Peasant with a Wheelbarrow

 
Artist
Creation date
Materials
oil on canvas
Dimensions
17 7/8 x 14 7/8 in.
Credit line
The James E. Roberts Fund and gift of the Alumni Association of the John Herron Art School
Accession number
49.48
Collection
Currently On View In
Norb and Ruth Schaefer, Sr. & Norb and Carolyn Schaefer Gallery - H211

Millet was a leading member of the Barbizon School of painters, which rose to prominence around 1850. Often working directly from nature, these artists devoted themselves to painting landscapes in the vicinity of the village of Barbizon and the forest of Fontainebleau, where Millet moved in 1849.

Millet often depicted scenes of peasants at work, and his knowledge of classical art helped him to create dignified, idealized images of laborers in the French countryside. With his simple farm tools and clothing, the peasant pushing his cart becomes a timeless symbol of a rapidly disappearing rural way of life.

Acquired from (E. and A. Silberman Galleries, New York) in April 1949.{1}

{1} IMA Temporary Receipt No. 5259.
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Indianapolis Museum of Art: Highlights of the Collection (2005)

Jean-François Millet is best known today for his heroic portrayals of the rural laborers of France. In 1849, he settled in the village of Barbizon, on the edge of the Fontainebleau forest, forty miles southeast of Paris. There he became affiliated with the landscape painters of the Barbizon School, who often worked directly from nature. Millet favored scenes of peasants at work, a theme made even more meaningful by the tumultuous labor revolutions of 1848 and France's growing industrialization.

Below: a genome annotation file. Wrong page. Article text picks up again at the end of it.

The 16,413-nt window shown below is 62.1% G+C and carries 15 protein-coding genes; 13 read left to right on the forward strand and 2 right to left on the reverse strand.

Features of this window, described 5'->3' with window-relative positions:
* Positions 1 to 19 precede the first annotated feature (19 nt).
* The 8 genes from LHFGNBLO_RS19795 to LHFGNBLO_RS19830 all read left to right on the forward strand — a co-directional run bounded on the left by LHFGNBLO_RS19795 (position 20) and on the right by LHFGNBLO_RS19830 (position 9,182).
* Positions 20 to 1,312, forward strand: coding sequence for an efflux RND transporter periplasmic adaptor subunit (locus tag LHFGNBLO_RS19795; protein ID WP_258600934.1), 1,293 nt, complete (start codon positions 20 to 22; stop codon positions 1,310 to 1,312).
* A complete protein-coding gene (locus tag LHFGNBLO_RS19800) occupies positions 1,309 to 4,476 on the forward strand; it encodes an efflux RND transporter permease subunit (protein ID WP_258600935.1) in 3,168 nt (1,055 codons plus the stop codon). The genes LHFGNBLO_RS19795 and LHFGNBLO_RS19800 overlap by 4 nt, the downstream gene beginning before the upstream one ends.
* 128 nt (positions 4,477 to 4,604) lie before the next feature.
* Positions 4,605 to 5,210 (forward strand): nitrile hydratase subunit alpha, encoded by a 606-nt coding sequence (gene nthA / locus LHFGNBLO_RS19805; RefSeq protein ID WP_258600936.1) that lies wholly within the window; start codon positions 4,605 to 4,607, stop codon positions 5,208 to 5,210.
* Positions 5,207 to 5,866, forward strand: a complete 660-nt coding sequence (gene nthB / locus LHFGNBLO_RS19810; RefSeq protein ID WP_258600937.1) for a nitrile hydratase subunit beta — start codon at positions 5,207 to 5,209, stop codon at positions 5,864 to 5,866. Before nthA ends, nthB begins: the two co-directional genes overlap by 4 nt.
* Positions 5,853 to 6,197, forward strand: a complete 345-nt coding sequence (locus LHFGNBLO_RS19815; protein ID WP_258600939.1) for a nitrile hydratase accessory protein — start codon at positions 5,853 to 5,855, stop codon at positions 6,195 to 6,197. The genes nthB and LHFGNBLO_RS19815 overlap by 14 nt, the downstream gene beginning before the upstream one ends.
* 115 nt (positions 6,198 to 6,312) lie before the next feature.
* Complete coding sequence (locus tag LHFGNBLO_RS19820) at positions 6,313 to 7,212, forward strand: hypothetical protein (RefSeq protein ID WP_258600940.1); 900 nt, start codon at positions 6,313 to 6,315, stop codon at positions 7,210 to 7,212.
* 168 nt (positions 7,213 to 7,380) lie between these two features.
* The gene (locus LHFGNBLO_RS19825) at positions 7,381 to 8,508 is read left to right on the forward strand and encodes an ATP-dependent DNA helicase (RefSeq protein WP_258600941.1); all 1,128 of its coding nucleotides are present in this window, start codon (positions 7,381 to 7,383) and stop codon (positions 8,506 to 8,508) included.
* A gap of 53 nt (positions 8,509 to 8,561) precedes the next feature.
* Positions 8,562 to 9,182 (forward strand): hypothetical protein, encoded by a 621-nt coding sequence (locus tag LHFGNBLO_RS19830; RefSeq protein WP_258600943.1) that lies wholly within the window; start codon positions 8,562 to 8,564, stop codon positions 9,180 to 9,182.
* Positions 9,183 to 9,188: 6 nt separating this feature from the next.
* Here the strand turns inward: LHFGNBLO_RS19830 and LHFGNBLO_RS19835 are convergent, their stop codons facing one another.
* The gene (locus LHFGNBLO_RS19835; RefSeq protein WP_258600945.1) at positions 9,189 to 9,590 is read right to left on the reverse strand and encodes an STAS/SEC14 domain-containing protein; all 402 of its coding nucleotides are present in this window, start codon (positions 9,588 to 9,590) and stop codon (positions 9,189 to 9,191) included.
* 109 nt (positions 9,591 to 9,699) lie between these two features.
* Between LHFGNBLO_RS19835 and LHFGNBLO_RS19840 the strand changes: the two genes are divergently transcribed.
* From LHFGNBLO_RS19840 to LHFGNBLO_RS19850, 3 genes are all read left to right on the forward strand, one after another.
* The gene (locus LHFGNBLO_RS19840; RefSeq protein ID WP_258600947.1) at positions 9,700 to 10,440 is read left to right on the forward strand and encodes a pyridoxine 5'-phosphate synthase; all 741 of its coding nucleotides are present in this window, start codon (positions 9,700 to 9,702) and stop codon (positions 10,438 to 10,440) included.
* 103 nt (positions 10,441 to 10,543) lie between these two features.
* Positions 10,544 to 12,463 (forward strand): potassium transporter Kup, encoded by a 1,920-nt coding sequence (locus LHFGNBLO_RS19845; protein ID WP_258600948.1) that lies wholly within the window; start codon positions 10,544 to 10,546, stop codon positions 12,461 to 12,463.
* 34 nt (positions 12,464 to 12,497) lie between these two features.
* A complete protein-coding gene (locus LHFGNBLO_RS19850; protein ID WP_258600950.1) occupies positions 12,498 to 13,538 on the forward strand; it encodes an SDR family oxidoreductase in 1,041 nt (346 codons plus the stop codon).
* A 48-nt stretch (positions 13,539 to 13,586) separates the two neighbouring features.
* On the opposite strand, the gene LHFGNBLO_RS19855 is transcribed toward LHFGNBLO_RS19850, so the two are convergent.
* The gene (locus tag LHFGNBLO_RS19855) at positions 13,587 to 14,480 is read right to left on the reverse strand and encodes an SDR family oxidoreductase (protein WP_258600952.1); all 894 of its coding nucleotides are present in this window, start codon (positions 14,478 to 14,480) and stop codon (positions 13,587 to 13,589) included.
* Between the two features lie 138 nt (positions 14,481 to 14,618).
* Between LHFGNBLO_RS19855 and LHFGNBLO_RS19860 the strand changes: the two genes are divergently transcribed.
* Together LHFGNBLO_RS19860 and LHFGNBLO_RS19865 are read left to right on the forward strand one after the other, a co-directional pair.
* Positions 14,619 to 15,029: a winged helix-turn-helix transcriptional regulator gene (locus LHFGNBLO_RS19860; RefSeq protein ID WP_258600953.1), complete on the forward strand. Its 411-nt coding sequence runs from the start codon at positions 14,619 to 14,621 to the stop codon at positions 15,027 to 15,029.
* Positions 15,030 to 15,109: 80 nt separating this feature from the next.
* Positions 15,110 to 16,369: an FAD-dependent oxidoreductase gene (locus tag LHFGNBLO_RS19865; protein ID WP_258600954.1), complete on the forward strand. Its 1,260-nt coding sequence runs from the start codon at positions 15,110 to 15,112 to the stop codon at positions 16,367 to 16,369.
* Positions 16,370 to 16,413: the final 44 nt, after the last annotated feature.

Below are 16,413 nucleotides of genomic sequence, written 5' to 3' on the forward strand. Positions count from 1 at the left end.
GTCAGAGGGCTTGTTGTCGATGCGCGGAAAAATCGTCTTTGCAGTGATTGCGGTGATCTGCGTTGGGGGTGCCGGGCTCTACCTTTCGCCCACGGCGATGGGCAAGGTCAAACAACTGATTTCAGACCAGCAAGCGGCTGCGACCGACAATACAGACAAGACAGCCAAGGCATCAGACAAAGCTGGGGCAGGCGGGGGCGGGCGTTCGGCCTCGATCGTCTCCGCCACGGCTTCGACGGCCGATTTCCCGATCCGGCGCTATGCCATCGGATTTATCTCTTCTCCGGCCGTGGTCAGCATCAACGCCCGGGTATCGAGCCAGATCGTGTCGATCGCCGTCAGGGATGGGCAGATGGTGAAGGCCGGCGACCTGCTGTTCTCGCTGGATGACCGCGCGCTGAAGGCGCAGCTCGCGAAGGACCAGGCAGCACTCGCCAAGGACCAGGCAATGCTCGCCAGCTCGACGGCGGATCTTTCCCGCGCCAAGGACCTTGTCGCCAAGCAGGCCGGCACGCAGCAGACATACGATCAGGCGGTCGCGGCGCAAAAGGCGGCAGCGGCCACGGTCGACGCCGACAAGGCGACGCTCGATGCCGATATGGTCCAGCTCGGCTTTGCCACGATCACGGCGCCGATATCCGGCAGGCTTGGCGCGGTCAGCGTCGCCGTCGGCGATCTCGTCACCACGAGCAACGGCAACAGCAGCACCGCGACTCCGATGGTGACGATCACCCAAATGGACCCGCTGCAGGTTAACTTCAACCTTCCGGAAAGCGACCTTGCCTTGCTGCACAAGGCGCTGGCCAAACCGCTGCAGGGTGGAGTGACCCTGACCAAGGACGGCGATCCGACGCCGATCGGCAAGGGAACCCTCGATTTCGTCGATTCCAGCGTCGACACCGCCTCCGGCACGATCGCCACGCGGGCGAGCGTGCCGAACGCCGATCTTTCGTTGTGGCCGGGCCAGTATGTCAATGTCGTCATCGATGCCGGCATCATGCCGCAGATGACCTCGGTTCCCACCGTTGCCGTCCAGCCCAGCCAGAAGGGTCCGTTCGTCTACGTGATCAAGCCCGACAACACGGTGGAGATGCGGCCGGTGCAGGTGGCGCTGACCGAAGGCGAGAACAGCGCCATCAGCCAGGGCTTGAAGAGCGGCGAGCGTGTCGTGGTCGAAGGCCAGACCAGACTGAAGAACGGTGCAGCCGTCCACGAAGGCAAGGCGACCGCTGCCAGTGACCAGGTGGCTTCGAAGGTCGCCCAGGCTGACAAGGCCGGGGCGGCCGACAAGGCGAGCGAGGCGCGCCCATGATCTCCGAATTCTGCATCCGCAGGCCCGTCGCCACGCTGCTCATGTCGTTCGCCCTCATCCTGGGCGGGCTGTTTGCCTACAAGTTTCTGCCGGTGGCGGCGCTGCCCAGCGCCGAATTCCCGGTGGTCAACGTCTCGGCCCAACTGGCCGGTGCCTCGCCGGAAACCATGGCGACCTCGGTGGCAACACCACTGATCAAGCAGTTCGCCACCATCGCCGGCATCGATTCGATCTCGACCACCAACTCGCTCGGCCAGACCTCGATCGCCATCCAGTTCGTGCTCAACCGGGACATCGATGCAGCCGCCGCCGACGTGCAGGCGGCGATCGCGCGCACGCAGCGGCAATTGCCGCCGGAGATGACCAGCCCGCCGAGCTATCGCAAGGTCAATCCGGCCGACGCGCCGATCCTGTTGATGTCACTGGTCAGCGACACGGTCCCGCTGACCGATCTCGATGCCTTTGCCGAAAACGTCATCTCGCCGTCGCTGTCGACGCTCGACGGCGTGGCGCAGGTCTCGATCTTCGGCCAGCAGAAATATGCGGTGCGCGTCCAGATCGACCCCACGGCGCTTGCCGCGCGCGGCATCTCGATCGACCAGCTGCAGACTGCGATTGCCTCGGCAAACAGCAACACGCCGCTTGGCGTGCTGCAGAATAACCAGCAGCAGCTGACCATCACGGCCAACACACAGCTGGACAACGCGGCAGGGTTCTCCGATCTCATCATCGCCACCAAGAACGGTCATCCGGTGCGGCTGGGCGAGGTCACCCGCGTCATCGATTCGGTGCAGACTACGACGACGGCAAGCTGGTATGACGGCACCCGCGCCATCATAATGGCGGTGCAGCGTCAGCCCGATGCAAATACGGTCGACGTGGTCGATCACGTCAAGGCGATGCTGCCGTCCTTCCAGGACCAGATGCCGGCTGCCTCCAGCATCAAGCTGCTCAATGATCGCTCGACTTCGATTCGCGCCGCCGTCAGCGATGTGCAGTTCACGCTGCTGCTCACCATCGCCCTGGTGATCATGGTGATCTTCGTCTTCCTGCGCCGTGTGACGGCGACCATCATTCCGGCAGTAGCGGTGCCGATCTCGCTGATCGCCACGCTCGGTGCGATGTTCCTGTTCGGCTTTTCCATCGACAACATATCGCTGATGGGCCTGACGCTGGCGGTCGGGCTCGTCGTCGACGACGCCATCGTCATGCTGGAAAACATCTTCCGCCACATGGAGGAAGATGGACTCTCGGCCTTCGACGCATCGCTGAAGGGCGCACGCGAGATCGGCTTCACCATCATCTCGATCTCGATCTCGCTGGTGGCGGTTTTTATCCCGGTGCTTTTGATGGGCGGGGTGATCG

A traditionally trained painter, Millet had a thorough grounding in classical art and a firm command of the standard working method of developing compositions through a series of preparatory studies. Yet, instead of selecting the typical famous subjects from history or literature, Millet painted nameless laborers engaged in routine activities. This canvas, with its noble figure bathed in golden light, demonstrates the artist's ability to idealize the people who worked the fields of the French countryside. With his simple farm tools and clothing, the peasant pushing a wheelbarrow becomes a timeless symbol of the dignity of labor and of a rapidly disappearing way of life. Millet's popularity has fluctuated with the times, but his distinctive attitude and imagery have been highly influential, inspiring artists from Vincent van Gogh and Camille Pissarro to the American poet Walt Whitman.

Ah Millet! Millet! How he has painted humanity, and that quality familiar yet solemn.
-Artist Vincent Van Gogh, 1890